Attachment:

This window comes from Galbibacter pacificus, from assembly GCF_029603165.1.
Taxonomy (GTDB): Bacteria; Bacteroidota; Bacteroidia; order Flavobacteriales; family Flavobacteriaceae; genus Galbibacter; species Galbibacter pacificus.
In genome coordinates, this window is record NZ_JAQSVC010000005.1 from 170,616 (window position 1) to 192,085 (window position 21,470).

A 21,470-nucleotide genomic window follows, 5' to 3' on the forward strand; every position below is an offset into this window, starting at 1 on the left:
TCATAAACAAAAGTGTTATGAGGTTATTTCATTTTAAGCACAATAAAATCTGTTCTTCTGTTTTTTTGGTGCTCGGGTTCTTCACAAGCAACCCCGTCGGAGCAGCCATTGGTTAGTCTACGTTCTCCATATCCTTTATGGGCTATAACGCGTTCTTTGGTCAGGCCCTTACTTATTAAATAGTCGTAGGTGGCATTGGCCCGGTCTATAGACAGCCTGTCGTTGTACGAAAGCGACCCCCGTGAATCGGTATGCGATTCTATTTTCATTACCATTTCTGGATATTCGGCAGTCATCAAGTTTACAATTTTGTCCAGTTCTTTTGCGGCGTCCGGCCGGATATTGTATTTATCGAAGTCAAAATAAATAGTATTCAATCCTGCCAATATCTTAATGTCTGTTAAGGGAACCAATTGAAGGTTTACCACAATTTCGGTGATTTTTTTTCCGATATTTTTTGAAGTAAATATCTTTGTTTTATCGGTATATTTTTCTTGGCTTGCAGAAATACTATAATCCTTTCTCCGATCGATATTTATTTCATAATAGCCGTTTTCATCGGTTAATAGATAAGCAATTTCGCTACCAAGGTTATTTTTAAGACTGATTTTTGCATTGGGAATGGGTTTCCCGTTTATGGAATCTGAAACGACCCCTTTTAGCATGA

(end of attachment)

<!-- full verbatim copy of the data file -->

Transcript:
This window comes from Galbibacter pacificus, from assembly GCF_029603165.1.
Taxonomy (GTDB): Bacteria; Bacteroidota; Bacteroidia; order Flavobacteriales; family Flavobacteriaceae; genus Galbibacter; species Galbibacter pacificus.
In genome coordinates, this window is record NZ_JAQSVC010000005.1 from 170,616 (window position 1) to 192,085 (window position 21,470).

A 21,470-nucleotide genomic window follows, 5' to 3' on the forward strand; every position below is an offset into this window, starting at 1 on the left:
TCATAAACAAAAGTGTTATGAGGTTATTTCATTTTAAGCACAATAAAATCTGTTCTTCTGTTTTTTTGGTGCTCGGGTTCTTCACAAGCAACCCCGTCGGAGCAGCCATTGGTTAGTCTACGTTCTCCATATCCTTTATGGGCTATAACGCGTTCTTTGGTCAGGCCCTTACTTATTAAATAGTCGTAGGTGGCATTGGCCCGGTCTATAGACAGCCTGTCGTTGTACGAAAGCGACCCCCGTGAATCGGTATGCGATTCTATTTTCATTACCATTTCTGGATATTCGGCAGTCATCAAGTTTACAATTTTGTCCAGTTCTTTTGCGGCGTCCGGCCGGATATTGTATTTATCGAAGTCAAAATAAATAGTATTCAATCCTGCCAATATCTTAATGTCTGTTAAGGGAACCAATTGAAGGTTTACCACAATTTCGGTGATTTTTTTTCCGATATTTTTTGAAGTAAATATCTTTGTTTTATCGGTATATTTTTCTTGGCTTGCAGAAATACTATAATCCTTTCTCCGATCGATATTTATTTCATAATAGCCGTTTTCATCGGTTAATAGATAAGCAATTTCGCTACCAAGGTTATTTTTAAGACTGATTTTTGCATTGGGAATGGGTTTCCCGTTTATGGAATCTGAAACGACCCCTTTTAGCATGA